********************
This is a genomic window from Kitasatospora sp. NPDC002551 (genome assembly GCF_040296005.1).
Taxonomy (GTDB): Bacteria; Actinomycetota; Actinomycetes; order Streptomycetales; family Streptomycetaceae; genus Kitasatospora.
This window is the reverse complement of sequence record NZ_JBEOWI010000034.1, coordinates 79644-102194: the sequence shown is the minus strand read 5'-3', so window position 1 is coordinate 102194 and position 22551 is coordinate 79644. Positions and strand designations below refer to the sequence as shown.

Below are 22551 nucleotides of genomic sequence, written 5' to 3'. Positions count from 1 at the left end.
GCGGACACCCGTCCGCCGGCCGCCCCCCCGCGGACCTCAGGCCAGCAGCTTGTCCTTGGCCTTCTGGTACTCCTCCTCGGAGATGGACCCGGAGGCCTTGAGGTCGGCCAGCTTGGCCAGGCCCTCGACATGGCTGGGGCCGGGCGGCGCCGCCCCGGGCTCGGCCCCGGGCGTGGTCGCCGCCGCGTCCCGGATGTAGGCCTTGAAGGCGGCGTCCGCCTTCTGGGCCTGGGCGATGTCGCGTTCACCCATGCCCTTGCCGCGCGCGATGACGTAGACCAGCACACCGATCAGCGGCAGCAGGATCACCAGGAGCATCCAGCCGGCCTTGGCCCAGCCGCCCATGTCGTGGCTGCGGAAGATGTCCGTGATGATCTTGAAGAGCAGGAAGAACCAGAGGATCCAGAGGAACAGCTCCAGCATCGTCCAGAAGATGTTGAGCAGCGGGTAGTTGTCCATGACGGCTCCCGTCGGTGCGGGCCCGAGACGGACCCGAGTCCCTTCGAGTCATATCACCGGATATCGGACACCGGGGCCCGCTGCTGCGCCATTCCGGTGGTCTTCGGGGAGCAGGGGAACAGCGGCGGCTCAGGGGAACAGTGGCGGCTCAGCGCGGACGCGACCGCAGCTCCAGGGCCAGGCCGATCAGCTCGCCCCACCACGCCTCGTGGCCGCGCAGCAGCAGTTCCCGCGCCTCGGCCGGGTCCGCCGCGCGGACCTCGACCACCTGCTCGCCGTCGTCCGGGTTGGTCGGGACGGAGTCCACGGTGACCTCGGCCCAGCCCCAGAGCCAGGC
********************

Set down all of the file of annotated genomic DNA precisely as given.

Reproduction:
This is a genomic window from Kitasatospora sp. NPDC002551 (genome assembly GCF_040296005.1).
Taxonomy (GTDB): Bacteria; Actinomycetota; Actinomycetes; order Streptomycetales; family Streptomycetaceae; genus Kitasatospora.
This window is the reverse complement of sequence record NZ_JBEOWI010000034.1, coordinates 79644-102194: the sequence shown is the minus strand read 5'-3', so window position 1 is coordinate 102194 and position 22551 is coordinate 79644. Positions and strand designations below refer to the sequence as shown.

Below are 22551 nucleotides of genomic sequence, written 5' to 3'. Positions count from 1 at the left end.
GCGGACACCCGTCCGCCGGCCGCCCCCCCGCGGACCTCAGGCCAGCAGCTTGTCCTTGGCCTTCTGGTACTCCTCCTCGGAGATGGACCCGGAGGCCTTGAGGTCGGCCAGCTTGGCCAGGCCCTCGACATGGCTGGGGCCGGGCGGCGCCGCCCCGGGCTCGGCCCCGGGCGTGGTCGCCGCCGCGTCCCGGATGTAGGCCTTGAAGGCGGCGTCCGCCTTCTGGGCCTGGGCGATGTCGCGTTCACCCATGCCCTTGCCGCGCGCGATGACGTAGACCAGCACACCGATCAGCGGCAGCAGGATCACCAGGAGCATCCAGCCGGCCTTGGCCCAGCCGCCCATGTCGTGGCTGCGGAAGATGTCCGTGATGATCTTGAAGAGCAGGAAGAACCAGAGGATCCAGAGGAACAGCTCCAGCATCGTCCAGAAGATGTTGAGCAGCGGGTAGTTGTCCATGACGGCTCCCGTCGGTGCGGGCCCGAGACGGACCCGAGTCCCTTCGAGTCATATCACCGGATATCGGACACCGGGGCCCGCTGCTGCGCCATTCCGGTGGTCTTCGGGGAGCAGGGGAACAGCGGCGGCTCAGGGGAACAGTGGCGGCTCAGCGCGGACGCGACCGCAGCTCCAGGGCCAGGCCGATCAGCTCGCCCCACCACGCCTCGTGGCCGCGCAGCAGCAGTTCCCGCGCCTCGGCCGGGTCCGCCGCGCGGACCTCGACCACCTGCTCGCCGTCGTCCGGGTTGGTCGGGACGGAGTCCACGGTGACCTCGGCCCAGCCCCAGAGCCAGGC